• This is a concept that has been around since the 1990s and essentially refers to the use of more than one pain-control modality to achieve effective analgesia. (
  • 1,2 Despite guidelines published by the American Academy of Pediatrics and the World Health Organization (WHO), current literature indicates that barriers remain to effective analgesia in hospitalized children. (
  • However, naloxone infusion failed to reverse meditation-induced analgesia. (
  • Research indicates, however, that high-frequency TENS analgesia is not reversed by naloxone, implicating a naloxone-resistant, dynorphin-binding receptor. (
  • CHIU, D. Naloxone Blockade of Acupuncture Analgesia: Endorphin Implicated. (
  • In the mid-70s, the discovery of endorphin induction in acupuncture analgesia and its blockade by naloxone played a key role in establishing the validity of acupuncture in main-stream science. (
  • These findings have implications for the underlying brain mechanisms of psychological analgesia. (
  • About the same time, research had begun to provide the means to understand the mechanisms of acupuncture. (
  • This close association between acupuncture and the endorphins, now called 'endogenous opioid peptides', helped enormously to establish the credibility of acupuncture and this has been reinforced over time by discoveries of other mechanisms of action, as well as by positive clinical trials. (
  • Western medical acupuncture is based on a contemporary understanding of the body's mechanisms. (
  • The five mechanisms can go a long way towards explaining the phenomena of acupuncture. (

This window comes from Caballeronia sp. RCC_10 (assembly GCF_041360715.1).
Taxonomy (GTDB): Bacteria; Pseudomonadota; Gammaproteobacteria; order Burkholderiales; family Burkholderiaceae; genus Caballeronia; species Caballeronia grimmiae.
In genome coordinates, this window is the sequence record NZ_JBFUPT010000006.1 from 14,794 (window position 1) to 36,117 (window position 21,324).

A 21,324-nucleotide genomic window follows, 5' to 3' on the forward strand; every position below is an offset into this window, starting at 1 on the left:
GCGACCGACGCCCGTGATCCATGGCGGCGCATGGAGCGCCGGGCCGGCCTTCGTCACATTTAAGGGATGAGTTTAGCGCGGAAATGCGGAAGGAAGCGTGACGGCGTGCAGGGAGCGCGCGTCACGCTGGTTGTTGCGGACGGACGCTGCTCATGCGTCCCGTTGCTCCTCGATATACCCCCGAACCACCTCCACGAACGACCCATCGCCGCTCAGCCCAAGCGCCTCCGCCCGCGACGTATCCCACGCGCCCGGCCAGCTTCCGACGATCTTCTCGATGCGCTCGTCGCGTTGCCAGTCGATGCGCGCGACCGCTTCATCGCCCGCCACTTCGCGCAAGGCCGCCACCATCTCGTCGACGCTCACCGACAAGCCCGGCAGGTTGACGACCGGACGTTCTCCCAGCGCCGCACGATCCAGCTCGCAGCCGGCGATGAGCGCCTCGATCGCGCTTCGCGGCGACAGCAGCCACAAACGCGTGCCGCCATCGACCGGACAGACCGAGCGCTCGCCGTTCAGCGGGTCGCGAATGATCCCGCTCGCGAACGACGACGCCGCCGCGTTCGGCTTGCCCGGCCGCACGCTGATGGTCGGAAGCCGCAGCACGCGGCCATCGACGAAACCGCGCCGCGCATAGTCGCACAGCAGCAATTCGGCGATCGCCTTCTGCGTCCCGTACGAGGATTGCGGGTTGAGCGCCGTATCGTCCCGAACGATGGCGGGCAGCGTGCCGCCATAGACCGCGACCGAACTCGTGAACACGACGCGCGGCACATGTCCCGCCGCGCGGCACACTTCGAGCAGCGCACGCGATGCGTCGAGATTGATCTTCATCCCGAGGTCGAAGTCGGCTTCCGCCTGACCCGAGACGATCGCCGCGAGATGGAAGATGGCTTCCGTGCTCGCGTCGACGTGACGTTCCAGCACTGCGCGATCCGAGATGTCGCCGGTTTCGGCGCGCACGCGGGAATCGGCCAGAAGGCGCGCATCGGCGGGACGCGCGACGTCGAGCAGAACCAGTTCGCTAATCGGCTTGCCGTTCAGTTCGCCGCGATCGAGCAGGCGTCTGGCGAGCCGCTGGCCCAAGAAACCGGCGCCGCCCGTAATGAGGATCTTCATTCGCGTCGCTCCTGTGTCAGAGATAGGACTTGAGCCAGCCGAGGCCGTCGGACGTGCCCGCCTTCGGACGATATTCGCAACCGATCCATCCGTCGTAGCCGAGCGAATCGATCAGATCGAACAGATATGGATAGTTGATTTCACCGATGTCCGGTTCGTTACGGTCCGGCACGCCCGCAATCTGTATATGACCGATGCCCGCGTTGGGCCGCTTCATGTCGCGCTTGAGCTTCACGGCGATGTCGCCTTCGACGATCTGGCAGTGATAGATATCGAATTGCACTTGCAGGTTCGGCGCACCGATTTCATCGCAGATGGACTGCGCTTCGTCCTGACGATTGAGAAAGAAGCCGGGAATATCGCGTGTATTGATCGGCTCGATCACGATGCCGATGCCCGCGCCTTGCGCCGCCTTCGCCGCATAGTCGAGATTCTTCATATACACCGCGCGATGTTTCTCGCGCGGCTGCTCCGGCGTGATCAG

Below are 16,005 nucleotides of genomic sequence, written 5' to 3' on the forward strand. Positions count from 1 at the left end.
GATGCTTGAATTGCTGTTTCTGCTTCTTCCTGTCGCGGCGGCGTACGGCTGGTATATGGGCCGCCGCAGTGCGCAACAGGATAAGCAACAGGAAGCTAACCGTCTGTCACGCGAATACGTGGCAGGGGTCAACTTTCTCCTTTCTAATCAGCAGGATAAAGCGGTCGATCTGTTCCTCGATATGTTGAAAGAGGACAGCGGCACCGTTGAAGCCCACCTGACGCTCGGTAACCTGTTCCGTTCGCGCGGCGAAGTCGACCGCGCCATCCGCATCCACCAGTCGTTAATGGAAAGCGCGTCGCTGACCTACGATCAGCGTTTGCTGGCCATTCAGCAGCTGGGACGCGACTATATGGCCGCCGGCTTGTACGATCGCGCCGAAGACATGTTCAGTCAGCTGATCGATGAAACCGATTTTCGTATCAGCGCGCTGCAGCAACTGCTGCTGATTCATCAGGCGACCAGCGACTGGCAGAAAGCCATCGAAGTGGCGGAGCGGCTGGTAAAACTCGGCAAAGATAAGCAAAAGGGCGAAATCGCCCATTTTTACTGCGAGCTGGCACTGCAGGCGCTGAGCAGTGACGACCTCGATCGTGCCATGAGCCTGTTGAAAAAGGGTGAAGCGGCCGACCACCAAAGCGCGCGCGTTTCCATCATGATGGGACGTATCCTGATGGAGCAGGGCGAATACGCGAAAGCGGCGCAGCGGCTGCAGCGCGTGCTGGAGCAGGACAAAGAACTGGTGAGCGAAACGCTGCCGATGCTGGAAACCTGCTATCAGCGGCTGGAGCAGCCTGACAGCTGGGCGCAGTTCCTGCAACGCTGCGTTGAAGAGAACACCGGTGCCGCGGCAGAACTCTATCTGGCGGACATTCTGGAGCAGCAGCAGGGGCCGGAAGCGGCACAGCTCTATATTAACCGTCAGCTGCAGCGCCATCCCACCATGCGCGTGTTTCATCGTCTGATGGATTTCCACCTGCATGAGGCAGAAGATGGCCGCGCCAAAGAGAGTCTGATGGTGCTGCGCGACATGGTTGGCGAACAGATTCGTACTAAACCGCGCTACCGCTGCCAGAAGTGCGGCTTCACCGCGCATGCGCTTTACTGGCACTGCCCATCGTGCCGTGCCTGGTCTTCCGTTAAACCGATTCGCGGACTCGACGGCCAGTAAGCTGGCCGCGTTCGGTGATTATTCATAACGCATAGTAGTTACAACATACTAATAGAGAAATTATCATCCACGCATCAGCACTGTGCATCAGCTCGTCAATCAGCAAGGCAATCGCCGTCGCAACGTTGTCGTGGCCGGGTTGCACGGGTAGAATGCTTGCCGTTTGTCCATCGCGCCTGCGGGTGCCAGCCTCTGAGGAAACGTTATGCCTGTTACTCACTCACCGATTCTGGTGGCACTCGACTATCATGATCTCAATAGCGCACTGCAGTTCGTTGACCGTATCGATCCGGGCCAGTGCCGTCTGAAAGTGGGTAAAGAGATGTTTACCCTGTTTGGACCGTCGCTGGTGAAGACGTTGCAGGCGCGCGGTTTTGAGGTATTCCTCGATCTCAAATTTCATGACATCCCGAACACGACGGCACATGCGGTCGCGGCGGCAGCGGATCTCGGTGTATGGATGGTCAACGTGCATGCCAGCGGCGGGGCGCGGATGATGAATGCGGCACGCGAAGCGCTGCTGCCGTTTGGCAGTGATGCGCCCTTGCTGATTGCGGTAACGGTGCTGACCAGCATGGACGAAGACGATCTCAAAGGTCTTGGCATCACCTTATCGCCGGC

• One of the main mechanisms of acupuncture analgesia is the release of myofascial trigger points. (
  • Given the novelty of the point selection method used in the study, the researchers note that further investigation is required to examine the mechanisms by which this type of acupuncture exerts its analgesic effects. (
  • The research team notes that prior research of acupuncture points located on traditional acupuncture meridians documents specific physiological and neural mechanisms active in acupuncture analgesia including biochemical changes in serotonergic systems and neurotransmitter expression. (
  • They note that since this acupuncture style is unique, new research is necessary to document the biochemical mechanisms by which it attenuates pain. (
  • Sensitivity at a painful region in the calf, also improved, from which the researchers deduce acupuncture may be activating the body's own pain-killing mechanisms. (
  • Some patients are intolerant to the side-effects of standard anti-emetic or analgesic drugs, and can benefit significantly from acupuncture and herbal compounds combined. (
  • For acute pain, acupuncture can have an instant analgesic effect on medical conditions like tendinitis, frozen shoulder (adhesive capsulitis), tennis elbow (lateral epicondylitis), sciatica, acute lower back pain, and postoperative pain. (
  • fMRI analysis revealed that analgesia was related to decreased brain activity in pain-related brain regions, including the lingual and parahippocampal gyrus. (
  • However, it remains unknown if mindfulness-meditation-based analgesia is mediated by opioids, an important consideration for using meditation to treat chronic pain. (
  • Evidence suggests that acupuncture may be an effective treatment for chronic pain conditions. (
  • Treatment with acupuncture usually continues until pain subsides or pain control is satisfactory. (
  • Usually, the electrodes are initially placed on the skin over the painful area, but other locations (eg, over cutaneous nerves, trigger points, acupuncture sites) may give comparable or even better pain relief. (
  • JIN and colleagues, Obstetrics and Gynecology Hospital, Capital Medical University, Beijing, China studied the analgesia efficacy of drugs combined with acupuncture to treat pain for women in labour. (
  • There are some high quality trials that support the use of acupuncture for some types of pain and nausea, but there are also high quality trials that contradict this conclusion. (